Dana Ter writes in the Taipei Times about the changing media attitude towards Taiwan...
Up until recently, the international media’s coverage on Taiwan has been either super serious (politics, cross-strait relations) or superficial (cat cafes, toilet-themed restaurants).I too hate those toilet-themed restaurant and similar garbage stories and never link to them. Ter's explanation...
There’s been more of these stories on Taiwan in the international media in recent years — stories that look beyond sensationalism. In terms of travel, there’s the occasional New York Times story. “Taiwan, an island of green in Asia” (Dec. 3, 2014) talked about eco-tourism and referred to the Beitou Library (臺北市立圖書館北投分館) and Da-an Forest Park metro station (大安森林公園站) as must-see sites. A BBC article from March 4, 2013, titled “Hiking the landslide capital of the world,” shared a couple of good hiking spots. It also discussed the history of these various sites and included practical information for hikers.
Taiwanese millennials are creating more time for leisure activities such as surfing or brewing craft beer. While their parents came of age in an authoritarian era, when hard work and long hours got you ahead, this ethos is becoming increasingly irrelevant to young people who grew up with disposable income in a time of political stability.Well, perhaps. She contacted me to chat about this story. I had never formally sat down and thought about it, but there are actually several major categories of stories about Taiwan: tech, finance and economic, politics (but only cross-strait), and travel and lifestyle. The first three are fixtures, but it is the last category that has really evolved. The deeper travel and lifestyle stuff that has emerged in the last decade is I think related to several trends beginning in the late 1990s...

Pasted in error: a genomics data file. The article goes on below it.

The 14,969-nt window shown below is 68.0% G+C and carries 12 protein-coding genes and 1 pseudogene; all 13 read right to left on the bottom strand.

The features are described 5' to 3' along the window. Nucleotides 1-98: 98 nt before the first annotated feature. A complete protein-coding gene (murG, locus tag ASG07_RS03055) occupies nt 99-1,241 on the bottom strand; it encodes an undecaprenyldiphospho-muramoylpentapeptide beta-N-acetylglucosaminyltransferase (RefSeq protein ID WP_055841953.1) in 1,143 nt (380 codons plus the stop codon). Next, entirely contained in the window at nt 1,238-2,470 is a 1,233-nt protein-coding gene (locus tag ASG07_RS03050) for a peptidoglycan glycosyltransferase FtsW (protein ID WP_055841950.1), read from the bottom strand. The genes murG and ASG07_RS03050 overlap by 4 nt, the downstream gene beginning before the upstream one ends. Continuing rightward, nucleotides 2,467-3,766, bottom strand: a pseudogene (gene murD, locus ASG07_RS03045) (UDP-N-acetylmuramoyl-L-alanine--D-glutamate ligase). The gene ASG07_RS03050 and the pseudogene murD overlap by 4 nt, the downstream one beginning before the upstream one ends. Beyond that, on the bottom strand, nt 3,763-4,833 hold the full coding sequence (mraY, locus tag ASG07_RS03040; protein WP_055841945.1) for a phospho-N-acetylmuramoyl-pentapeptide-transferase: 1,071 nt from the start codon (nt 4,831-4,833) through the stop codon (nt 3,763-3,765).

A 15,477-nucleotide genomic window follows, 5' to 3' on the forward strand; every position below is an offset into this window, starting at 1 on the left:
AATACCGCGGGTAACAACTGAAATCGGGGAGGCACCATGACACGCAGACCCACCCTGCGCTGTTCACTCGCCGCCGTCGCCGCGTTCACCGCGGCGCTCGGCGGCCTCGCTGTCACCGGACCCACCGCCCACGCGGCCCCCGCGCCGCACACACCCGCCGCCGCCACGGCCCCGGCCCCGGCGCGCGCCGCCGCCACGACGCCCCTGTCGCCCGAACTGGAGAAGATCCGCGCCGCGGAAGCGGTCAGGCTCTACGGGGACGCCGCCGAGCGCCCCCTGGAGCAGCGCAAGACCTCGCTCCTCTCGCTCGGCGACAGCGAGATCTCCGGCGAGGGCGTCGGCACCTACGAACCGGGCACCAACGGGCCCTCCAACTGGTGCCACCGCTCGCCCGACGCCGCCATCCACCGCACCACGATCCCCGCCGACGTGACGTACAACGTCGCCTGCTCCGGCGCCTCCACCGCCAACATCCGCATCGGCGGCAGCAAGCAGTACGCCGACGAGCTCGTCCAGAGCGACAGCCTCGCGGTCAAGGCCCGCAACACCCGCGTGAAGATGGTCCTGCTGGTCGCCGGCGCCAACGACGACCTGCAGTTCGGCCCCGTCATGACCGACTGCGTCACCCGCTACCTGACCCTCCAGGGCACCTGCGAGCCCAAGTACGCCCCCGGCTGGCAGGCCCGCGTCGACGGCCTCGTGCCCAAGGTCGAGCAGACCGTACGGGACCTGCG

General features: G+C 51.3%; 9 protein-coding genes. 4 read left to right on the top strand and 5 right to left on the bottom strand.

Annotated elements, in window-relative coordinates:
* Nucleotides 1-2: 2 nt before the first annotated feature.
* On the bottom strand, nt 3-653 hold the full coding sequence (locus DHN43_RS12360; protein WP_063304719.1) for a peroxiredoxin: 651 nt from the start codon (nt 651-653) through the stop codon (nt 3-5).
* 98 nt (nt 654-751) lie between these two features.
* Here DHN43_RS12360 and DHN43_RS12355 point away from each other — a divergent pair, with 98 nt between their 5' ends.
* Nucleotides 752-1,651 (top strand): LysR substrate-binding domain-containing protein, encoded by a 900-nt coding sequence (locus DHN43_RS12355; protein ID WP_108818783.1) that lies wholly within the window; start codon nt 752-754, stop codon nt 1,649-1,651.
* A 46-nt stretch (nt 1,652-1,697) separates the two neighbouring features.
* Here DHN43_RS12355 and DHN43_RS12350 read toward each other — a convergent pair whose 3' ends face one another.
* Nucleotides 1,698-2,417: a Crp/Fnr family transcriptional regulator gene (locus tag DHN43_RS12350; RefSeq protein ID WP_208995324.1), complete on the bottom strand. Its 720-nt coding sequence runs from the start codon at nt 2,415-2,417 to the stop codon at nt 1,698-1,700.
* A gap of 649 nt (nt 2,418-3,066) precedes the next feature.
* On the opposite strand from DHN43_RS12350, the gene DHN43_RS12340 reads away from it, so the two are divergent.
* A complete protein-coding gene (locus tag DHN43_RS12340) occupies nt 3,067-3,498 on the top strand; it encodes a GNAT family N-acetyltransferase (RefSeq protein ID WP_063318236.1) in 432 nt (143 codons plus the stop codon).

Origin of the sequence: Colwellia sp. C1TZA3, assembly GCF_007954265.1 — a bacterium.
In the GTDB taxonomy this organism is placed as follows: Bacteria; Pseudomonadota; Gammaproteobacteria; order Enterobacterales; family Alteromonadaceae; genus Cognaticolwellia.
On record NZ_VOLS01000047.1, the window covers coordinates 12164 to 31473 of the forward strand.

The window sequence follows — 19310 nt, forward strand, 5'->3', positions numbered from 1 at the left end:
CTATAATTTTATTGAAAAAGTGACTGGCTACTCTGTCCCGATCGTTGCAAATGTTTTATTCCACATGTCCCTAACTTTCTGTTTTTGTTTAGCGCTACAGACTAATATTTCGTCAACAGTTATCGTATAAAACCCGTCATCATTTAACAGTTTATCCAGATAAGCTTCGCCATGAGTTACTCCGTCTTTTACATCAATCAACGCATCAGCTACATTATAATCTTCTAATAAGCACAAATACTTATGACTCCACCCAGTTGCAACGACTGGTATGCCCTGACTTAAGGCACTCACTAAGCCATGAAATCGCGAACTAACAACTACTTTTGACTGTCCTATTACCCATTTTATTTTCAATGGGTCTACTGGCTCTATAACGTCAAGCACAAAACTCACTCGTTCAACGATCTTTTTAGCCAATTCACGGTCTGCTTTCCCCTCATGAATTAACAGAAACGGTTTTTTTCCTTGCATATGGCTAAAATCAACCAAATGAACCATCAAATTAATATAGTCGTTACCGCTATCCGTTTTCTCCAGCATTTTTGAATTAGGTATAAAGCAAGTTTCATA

Since there are more people partaking in leisure activities, there are more journalists writing about them. Contrary to what has been said about millennials — for example, that we have short attention spans — it’s stories like these that speak to us. While social media has a tendency to disillusion, it’s narrative-driven, human interest stories that gain our trust. Ironically, a Forbes.com listicle puts forth this argument quite persuasively (“3 reasons why millennials want long form storytelling over ‘snackable’ content,” March 8, 2016).
- The end of martial law and especially, KMT rule at the end of the 1990s meant that people here and abroad could talk about Taiwan without fear of retaliation.
- Taiwan became a known destination for foreign English teachers, which meant guides and a mass of knowledgeable foreigners came into existence to promote the island, especially on the internet
- A critical mass of foreigners writing on Taiwan as a travel destination emerged: people like Steven Crook, Robert Kelly, and Joshua Brown, among many others, who could credibly pitch travel narratives outside the mainstream.
- The Chen Administration began promoting "Taiwan" as a thing in itself overseas and the Taiwan government began promoting Taiwan relentlessly as a travel destination. This also led people to ask what was this thing called "Taiwan." Later the Ma Administration continued this policy. This "Taiwan is a thing" idea also helped create a market for Taiwan centered articles, a virtuous cycle of growth in interest.
- In the academic world, scholars began treating Taiwan as a thing in itself, which in turn helped create a market in the lay world explaining what this thing called Taiwan is
- The "ZOMG TAIWAN IS TENZ" political narrative also led to interest in what this thing called Taiwan is that was causing all this trouble.
- Several writers produced general works on Taiwan for educated reader, Melissa Brown and Jon Manthorpe, among others.
- Until a few years ago, the major media organizations all had reporters stationed here who had to churn out stuff, and churn it out they did
- As Ter notes, Taiwan itself changed: there is more to write about.
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